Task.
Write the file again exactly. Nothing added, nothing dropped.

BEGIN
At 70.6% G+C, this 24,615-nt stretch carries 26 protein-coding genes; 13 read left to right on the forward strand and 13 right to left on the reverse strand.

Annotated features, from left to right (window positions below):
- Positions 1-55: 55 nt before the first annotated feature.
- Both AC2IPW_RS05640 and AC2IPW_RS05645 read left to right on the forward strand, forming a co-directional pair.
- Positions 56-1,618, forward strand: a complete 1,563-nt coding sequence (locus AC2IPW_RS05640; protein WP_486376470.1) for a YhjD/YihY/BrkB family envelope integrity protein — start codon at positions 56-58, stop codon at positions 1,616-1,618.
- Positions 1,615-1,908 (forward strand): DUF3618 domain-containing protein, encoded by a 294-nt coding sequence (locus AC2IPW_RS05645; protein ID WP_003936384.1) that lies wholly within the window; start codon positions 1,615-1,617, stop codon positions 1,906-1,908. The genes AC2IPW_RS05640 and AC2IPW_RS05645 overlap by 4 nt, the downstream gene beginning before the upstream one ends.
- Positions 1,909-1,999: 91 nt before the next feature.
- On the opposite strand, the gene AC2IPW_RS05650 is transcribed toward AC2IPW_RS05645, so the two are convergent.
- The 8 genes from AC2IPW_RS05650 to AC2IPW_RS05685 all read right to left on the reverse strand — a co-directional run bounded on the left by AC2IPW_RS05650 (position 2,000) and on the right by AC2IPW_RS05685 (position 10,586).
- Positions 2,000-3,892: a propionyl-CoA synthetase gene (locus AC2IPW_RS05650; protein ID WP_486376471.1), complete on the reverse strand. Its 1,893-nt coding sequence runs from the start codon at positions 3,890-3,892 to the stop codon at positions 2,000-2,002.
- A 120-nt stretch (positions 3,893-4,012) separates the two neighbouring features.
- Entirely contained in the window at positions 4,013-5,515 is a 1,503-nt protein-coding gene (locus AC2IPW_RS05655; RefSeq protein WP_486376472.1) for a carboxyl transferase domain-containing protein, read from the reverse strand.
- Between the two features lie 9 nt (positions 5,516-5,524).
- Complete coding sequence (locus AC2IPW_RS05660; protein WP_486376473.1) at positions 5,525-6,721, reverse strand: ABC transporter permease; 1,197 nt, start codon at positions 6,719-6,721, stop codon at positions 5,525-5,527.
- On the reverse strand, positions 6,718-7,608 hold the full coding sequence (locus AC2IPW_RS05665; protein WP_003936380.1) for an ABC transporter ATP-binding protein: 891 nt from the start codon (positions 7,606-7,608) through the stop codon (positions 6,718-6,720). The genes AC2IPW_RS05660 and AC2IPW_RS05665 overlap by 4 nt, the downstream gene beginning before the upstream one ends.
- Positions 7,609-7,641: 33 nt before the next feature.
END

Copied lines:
At 70.6% G+C, this 24,615-nt stretch carries 26 protein-coding genes; 13 read left to right on the forward strand and 13 right to left on the reverse strand.

Annotated features, from left to right (window positions below):
- Positions 1-55: 55 nt before the first annotated feature.
- Both AC2IPW_RS05640 and AC2IPW_RS05645 read left to right on the forward strand, forming a co-directional pair.
- Positions 56-1,618, forward strand: a complete 1,563-nt coding sequence (locus AC2IPW_RS05640; protein WP_486376470.1) for a YhjD/YihY/BrkB family envelope integrity protein — start codon at positions 56-58, stop codon at positions 1,616-1,618.
- Positions 1,615-1,908 (forward strand): DUF3618 domain-containing protein, encoded by a 294-nt coding sequence (locus AC2IPW_RS05645; protein ID WP_003936384.1) that lies wholly within the window; start codon positions 1,615-1,617, stop codon positions 1,906-1,908. The genes AC2IPW_RS05640 and AC2IPW_RS05645 overlap by 4 nt, the downstream gene beginning before the upstream one ends.
- Positions 1,909-1,999: 91 nt before the next feature.
- On the opposite strand, the gene AC2IPW_RS05650 is transcribed toward AC2IPW_RS05645, so the two are convergent.
- The 8 genes from AC2IPW_RS05650 to AC2IPW_RS05685 all read right to left on the reverse strand — a co-directional run bounded on the left by AC2IPW_RS05650 (position 2,000) and on the right by AC2IPW_RS05685 (position 10,586).
- Positions 2,000-3,892: a propionyl-CoA synthetase gene (locus AC2IPW_RS05650; protein ID WP_486376471.1), complete on the reverse strand. Its 1,893-nt coding sequence runs from the start codon at positions 3,890-3,892 to the stop codon at positions 2,000-2,002.
- A 120-nt stretch (positions 3,893-4,012) separates the two neighbouring features.
- Entirely contained in the window at positions 4,013-5,515 is a 1,503-nt protein-coding gene (locus AC2IPW_RS05655; RefSeq protein WP_486376472.1) for a carboxyl transferase domain-containing protein, read from the reverse strand.
- Between the two features lie 9 nt (positions 5,516-5,524).
- Complete coding sequence (locus AC2IPW_RS05660; protein WP_486376473.1) at positions 5,525-6,721, reverse strand: ABC transporter permease; 1,197 nt, start codon at positions 6,719-6,721, stop codon at positions 5,525-5,527.
- On the reverse strand, positions 6,718-7,608 hold the full coding sequence (locus AC2IPW_RS05665; protein WP_003936380.1) for an ABC transporter ATP-binding protein: 891 nt from the start codon (positions 7,606-7,608) through the stop codon (positions 6,718-6,720). The genes AC2IPW_RS05660 and AC2IPW_RS05665 overlap by 4 nt, the downstream gene beginning before the upstream one ends.
- Positions 7,609-7,641: 33 nt before the next feature.